I breathe your skin. You are my air. Someone is burning leaves. And the fire loosens its hair, falls wild and dark on the flannel sheet of sky. A nightingale sings a prayer. The reader is invited to navigate this space and create verbal and visual links between immaterial presences, voids, and distant signs. Click here to see stills of this work. Wine , A delicate and silent animation. It suggests an inebriate mental state in which foreground and background blend in almost undifferentiated fashion.
The poem articulates the fleeting apparitions of the words from within themselves, as if one word would write another. Words will momentarily manifest themselves in unexpected areas on the screen, often bordering the very edge. The piece communicates as much through the verbal apparitions as it does through their carefully orchestrated evanescence. Click here to see a still. Letter , A navigational poem that presents the viewer with the image of a three-dimensional spiral jetting off the center of a two-dimensional spiral.
Both spirals are made exclusively of text. The reader is able to grab and spin this cosmic verbal image in all directions. Thus, reading becomes a process of probing the virtual object from all possible angles. The reader is also able to fly through and around the object, thus expanding reading possibilities. In "Letter" a spiraling cone made of words can be interpreted as both converging to or diverging from the flat one. Together they may evoke the creation or destruction of a star. All texts are created as if they were fragments of letters written to the same person.
However, in order to convey a particular emotional sphere, the author conflated the subject positions of grandmother, mother, and daughter into one addressee. It is not possible to distinguish to whom each fragment is addressed. The poem makes reference to moments of death and birth in the poet's family. Letter is presented here as video documentation of an interactive reading experience. Reversed Mirror , A 7-minute, single-channel digital videopoem edition of 5.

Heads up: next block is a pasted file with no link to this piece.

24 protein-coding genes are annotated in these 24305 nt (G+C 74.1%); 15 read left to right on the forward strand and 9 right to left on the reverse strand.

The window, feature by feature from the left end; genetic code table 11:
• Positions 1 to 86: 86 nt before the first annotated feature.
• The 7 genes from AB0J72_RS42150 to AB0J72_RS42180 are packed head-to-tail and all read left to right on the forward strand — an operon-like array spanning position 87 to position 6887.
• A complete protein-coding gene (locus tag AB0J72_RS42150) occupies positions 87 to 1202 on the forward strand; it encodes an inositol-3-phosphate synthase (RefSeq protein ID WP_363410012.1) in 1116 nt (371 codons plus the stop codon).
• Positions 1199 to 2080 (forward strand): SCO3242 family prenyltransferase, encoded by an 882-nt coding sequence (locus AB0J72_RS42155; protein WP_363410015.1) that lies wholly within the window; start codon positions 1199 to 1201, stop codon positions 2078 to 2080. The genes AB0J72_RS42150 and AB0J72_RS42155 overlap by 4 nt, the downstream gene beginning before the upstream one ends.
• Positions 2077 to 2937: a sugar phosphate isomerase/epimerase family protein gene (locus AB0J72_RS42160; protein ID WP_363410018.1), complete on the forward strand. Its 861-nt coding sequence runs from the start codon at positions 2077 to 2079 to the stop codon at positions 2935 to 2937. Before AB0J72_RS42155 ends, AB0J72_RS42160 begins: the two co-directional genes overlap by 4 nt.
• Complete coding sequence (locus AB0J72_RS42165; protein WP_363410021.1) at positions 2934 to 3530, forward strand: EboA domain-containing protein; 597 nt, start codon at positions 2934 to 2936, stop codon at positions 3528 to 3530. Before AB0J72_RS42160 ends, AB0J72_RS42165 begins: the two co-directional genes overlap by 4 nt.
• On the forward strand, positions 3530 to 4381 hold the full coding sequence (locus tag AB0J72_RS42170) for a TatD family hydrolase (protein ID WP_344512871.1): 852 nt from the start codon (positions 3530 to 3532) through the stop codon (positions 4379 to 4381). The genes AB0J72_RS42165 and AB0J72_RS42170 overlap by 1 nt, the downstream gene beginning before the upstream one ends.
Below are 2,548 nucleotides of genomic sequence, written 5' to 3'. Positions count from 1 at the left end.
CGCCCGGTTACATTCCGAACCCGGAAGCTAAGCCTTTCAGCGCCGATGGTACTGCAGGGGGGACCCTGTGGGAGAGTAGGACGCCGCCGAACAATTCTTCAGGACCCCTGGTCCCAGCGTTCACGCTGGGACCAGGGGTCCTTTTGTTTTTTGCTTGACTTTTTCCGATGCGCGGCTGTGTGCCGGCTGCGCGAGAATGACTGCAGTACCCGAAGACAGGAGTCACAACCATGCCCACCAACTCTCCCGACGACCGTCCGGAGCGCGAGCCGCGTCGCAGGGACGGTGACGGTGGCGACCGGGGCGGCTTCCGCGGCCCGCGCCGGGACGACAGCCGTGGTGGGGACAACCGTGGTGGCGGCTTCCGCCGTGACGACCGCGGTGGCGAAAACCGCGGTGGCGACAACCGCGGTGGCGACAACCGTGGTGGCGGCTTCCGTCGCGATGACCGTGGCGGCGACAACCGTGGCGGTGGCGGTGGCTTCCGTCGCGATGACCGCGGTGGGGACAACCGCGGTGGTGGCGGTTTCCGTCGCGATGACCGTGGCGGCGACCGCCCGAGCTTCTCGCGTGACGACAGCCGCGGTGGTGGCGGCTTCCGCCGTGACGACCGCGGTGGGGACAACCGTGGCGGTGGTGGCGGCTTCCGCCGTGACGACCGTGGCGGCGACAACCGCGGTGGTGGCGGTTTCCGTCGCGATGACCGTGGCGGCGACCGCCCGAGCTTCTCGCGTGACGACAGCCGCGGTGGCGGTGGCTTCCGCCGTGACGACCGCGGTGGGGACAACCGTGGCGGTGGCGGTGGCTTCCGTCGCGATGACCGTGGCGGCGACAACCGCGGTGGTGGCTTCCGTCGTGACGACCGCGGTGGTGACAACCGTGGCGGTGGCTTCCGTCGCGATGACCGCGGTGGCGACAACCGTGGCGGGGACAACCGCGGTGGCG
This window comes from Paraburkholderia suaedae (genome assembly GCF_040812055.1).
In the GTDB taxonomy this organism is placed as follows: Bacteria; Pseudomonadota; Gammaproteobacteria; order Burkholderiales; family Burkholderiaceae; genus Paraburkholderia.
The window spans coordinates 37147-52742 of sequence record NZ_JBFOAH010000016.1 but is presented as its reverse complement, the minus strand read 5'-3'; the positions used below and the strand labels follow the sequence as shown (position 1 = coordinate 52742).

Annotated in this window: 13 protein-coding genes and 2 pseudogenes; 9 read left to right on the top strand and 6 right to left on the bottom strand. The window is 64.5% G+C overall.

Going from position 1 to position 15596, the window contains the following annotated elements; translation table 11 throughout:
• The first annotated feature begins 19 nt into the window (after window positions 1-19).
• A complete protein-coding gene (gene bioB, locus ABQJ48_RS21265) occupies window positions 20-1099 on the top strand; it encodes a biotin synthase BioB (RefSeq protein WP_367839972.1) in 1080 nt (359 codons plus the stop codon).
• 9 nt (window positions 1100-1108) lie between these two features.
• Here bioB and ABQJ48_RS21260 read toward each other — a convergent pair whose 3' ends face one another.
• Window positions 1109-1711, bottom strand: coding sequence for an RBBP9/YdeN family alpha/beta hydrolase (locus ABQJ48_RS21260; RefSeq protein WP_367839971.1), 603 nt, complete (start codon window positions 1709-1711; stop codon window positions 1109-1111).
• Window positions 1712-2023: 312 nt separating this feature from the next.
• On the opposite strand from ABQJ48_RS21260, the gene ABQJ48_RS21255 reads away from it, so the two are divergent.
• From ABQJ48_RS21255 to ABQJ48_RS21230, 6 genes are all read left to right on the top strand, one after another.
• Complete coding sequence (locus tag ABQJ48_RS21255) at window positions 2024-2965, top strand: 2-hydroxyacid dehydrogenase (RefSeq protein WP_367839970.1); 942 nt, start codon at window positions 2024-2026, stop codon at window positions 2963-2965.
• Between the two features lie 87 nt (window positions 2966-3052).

Poem of the week: A Palinode by Edmund Bolton
This work takes language into a domain of trance where the subtle dissolution and reconfiguration of verbal particles is charged with a feeling that is at once calm and tense. See ten frames of this work here. The poem is a world with 24 avatars, each a different word. Each reader, in order to read the poem, must establish his or her own presence in this textworld through a verbal avatar.
The Mind is so near itself—it cannot see, distinctly—and I have none to ask— Should you think it breathed—and had you the leisure to tell me, I should feel quick gratitude— If I make the mistake—that you dared to tell me—would give me sincerer honor—toward you— I enclose my name—asking you, if you please—Sir—to tell me what is true? Poems by Emily Dickinson. Related Content.
More About this Poet. Region: U. After great pain, a formal feeling comes — All overgrown by cunning moss, Because I could not stop for Death — Before I got my eye put out — A Bird, came down the Walk - The Bustle in a House Come slowly — Eden! Crumbling is not an instant's Act Fame is a bee. Fame is a fickle food Fame is the one that does not stay — Forever — is composed of Nows — Glass was the Street - in Tinsel Peril How many times these low feet staggered I dwell in Possibility — I felt a Funeral, in my Brain, I heard a Fly buzz - when I died - I know that He exists.